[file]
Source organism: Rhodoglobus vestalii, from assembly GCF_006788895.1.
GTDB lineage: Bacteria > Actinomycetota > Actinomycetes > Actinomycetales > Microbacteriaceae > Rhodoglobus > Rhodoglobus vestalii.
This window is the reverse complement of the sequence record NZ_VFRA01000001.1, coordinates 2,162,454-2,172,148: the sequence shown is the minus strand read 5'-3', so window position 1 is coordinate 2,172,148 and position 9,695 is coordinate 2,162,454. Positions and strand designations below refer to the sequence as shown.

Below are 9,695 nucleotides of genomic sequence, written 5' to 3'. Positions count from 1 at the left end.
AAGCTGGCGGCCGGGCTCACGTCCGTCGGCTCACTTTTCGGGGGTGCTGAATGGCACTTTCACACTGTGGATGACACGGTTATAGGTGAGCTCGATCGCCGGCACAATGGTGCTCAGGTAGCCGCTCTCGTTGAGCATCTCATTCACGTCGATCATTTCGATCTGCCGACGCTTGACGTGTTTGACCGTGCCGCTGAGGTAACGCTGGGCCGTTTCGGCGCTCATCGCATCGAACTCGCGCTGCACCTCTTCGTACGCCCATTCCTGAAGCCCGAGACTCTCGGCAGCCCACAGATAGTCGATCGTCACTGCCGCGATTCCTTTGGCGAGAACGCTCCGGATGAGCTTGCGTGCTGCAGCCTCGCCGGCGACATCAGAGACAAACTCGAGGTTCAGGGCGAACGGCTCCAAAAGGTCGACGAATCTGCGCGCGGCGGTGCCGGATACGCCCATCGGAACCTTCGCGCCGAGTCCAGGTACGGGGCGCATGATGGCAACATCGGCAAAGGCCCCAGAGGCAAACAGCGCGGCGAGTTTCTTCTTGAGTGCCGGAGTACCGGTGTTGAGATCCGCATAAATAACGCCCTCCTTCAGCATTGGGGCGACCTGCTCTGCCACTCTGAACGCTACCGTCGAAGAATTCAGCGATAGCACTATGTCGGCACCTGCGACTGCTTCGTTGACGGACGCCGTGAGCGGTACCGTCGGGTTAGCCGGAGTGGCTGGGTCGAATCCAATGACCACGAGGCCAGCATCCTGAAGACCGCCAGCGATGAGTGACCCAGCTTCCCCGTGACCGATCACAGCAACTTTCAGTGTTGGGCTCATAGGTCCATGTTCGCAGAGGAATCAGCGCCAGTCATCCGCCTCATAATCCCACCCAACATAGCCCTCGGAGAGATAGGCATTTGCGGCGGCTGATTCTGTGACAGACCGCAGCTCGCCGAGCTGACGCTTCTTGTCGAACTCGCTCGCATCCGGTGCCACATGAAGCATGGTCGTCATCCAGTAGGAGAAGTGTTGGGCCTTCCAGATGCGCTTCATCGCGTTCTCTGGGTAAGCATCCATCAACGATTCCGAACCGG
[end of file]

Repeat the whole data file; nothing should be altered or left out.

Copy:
Source organism: Rhodoglobus vestalii, from assembly GCF_006788895.1.
GTDB lineage: Bacteria > Actinomycetota > Actinomycetes > Actinomycetales > Microbacteriaceae > Rhodoglobus > Rhodoglobus vestalii.
This window is the reverse complement of the sequence record NZ_VFRA01000001.1, coordinates 2,162,454-2,172,148: the sequence shown is the minus strand read 5'-3', so window position 1 is coordinate 2,172,148 and position 9,695 is coordinate 2,162,454. Positions and strand designations below refer to the sequence as shown.

Below are 9,695 nucleotides of genomic sequence, written 5' to 3'. Positions count from 1 at the left end.
AAGCTGGCGGCCGGGCTCACGTCCGTCGGCTCACTTTTCGGGGGTGCTGAATGGCACTTTCACACTGTGGATGACACGGTTATAGGTGAGCTCGATCGCCGGCACAATGGTGCTCAGGTAGCCGCTCTCGTTGAGCATCTCATTCACGTCGATCATTTCGATCTGCCGACGCTTGACGTGTTTGACCGTGCCGCTGAGGTAACGCTGGGCCGTTTCGGCGCTCATCGCATCGAACTCGCGCTGCACCTCTTCGTACGCCCATTCCTGAAGCCCGAGACTCTCGGCAGCCCACAGATAGTCGATCGTCACTGCCGCGATTCCTTTGGCGAGAACGCTCCGGATGAGCTTGCGTGCTGCAGCCTCGCCGGCGACATCAGAGACAAACTCGAGGTTCAGGGCGAACGGCTCCAAAAGGTCGACGAATCTGCGCGCGGCGGTGCCGGATACGCCCATCGGAACCTTCGCGCCGAGTCCAGGTACGGGGCGCATGATGGCAACATCGGCAAAGGCCCCAGAGGCAAACAGCGCGGCGAGTTTCTTCTTGAGTGCCGGAGTACCGGTGTTGAGATCCGCATAAATAACGCCCTCCTTCAGCATTGGGGCGACCTGCTCTGCCACTCTGAACGCTACCGTCGAAGAATTCAGCGATAGCACTATGTCGGCACCTGCGACTGCTTCGTTGACGGACGCCGTGAGCGGTACCGTCGGGTTAGCCGGAGTGGCTGGGTCGAATCCAATGACCACGAGGCCAGCATCCTGAAGACCGCCAGCGATGAGTGACCCAGCTTCCCCGTGACCGATCACAGCAACTTTCAGTGTTGGGCTCATAGGTCCATGTTCGCAGAGGAATCAGCGCCAGTCATCCGCCTCATAATCCCACCCAACATAGCCCTCGGAGAGATAGGCATTTGCGGCGGCTGATTCTGTGACAGACCGCAGCTCGCCGAGCTGACGCTTCTTGTCGAACTCGCTCGCATCCGGTGCCACATGAAGCATGGTCGTCATCCAGTAGGAGAAGTGTTGGGCCTTCCAGATGCGCTTCATCGCGTTCTCTGGGTAAGCATCCATCAACGATTCCGAACCGG